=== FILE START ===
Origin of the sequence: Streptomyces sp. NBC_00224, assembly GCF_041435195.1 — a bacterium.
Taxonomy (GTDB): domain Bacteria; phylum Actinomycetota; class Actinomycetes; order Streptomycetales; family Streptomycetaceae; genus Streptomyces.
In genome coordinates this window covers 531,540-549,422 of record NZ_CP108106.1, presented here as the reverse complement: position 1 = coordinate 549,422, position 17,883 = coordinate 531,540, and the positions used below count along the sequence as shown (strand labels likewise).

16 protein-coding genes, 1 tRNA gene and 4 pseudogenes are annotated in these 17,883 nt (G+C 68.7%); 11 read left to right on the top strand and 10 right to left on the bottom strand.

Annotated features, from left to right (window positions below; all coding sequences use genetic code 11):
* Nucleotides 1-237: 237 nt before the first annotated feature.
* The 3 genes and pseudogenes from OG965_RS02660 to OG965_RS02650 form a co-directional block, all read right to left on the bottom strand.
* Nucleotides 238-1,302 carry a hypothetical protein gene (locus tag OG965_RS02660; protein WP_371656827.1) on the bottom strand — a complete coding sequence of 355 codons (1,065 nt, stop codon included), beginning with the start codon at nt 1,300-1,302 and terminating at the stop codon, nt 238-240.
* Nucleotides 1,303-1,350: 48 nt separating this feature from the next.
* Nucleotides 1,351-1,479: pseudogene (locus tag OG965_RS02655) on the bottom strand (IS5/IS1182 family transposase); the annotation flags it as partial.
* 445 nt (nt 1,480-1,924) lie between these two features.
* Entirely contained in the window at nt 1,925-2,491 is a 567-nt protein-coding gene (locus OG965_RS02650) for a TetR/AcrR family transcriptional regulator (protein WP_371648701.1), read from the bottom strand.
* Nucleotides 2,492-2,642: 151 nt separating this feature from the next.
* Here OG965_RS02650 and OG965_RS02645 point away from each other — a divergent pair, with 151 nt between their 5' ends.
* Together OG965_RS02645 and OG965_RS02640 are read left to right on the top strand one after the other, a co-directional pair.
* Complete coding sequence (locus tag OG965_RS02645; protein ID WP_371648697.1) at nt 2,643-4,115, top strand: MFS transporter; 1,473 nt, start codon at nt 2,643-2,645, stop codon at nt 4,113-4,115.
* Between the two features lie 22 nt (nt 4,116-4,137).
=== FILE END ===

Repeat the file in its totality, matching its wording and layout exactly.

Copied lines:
Origin of the sequence: Streptomyces sp. NBC_00224, assembly GCF_041435195.1 — a bacterium.
Taxonomy (GTDB): domain Bacteria; phylum Actinomycetota; class Actinomycetes; order Streptomycetales; family Streptomycetaceae; genus Streptomyces.
In genome coordinates this window covers 531,540-549,422 of record NZ_CP108106.1, presented here as the reverse complement: position 1 = coordinate 549,422, position 17,883 = coordinate 531,540, and the positions used below count along the sequence as shown (strand labels likewise).

16 protein-coding genes, 1 tRNA gene and 4 pseudogenes are annotated in these 17,883 nt (G+C 68.7%); 11 read left to right on the top strand and 10 right to left on the bottom strand.

Annotated features, from left to right (window positions below; all coding sequences use genetic code 11):
* Nucleotides 1-237: 237 nt before the first annotated feature.
* The 3 genes and pseudogenes from OG965_RS02660 to OG965_RS02650 form a co-directional block, all read right to left on the bottom strand.
* Nucleotides 238-1,302 carry a hypothetical protein gene (locus tag OG965_RS02660; protein WP_371656827.1) on the bottom strand — a complete coding sequence of 355 codons (1,065 nt, stop codon included), beginning with the start codon at nt 1,300-1,302 and terminating at the stop codon, nt 238-240.
* Nucleotides 1,303-1,350: 48 nt separating this feature from the next.
* Nucleotides 1,351-1,479: pseudogene (locus tag OG965_RS02655) on the bottom strand (IS5/IS1182 family transposase); the annotation flags it as partial.
* 445 nt (nt 1,480-1,924) lie between these two features.
* Entirely contained in the window at nt 1,925-2,491 is a 567-nt protein-coding gene (locus OG965_RS02650) for a TetR/AcrR family transcriptional regulator (protein WP_371648701.1), read from the bottom strand.
* Nucleotides 2,492-2,642: 151 nt separating this feature from the next.
* Here OG965_RS02650 and OG965_RS02645 point away from each other — a divergent pair, with 151 nt between their 5' ends.
* Together OG965_RS02645 and OG965_RS02640 are read left to right on the top strand one after the other, a co-directional pair.
* Complete coding sequence (locus tag OG965_RS02645; protein ID WP_371648697.1) at nt 2,643-4,115, top strand: MFS transporter; 1,473 nt, start codon at nt 2,643-2,645, stop codon at nt 4,113-4,115.
* Between the two features lie 22 nt (nt 4,116-4,137).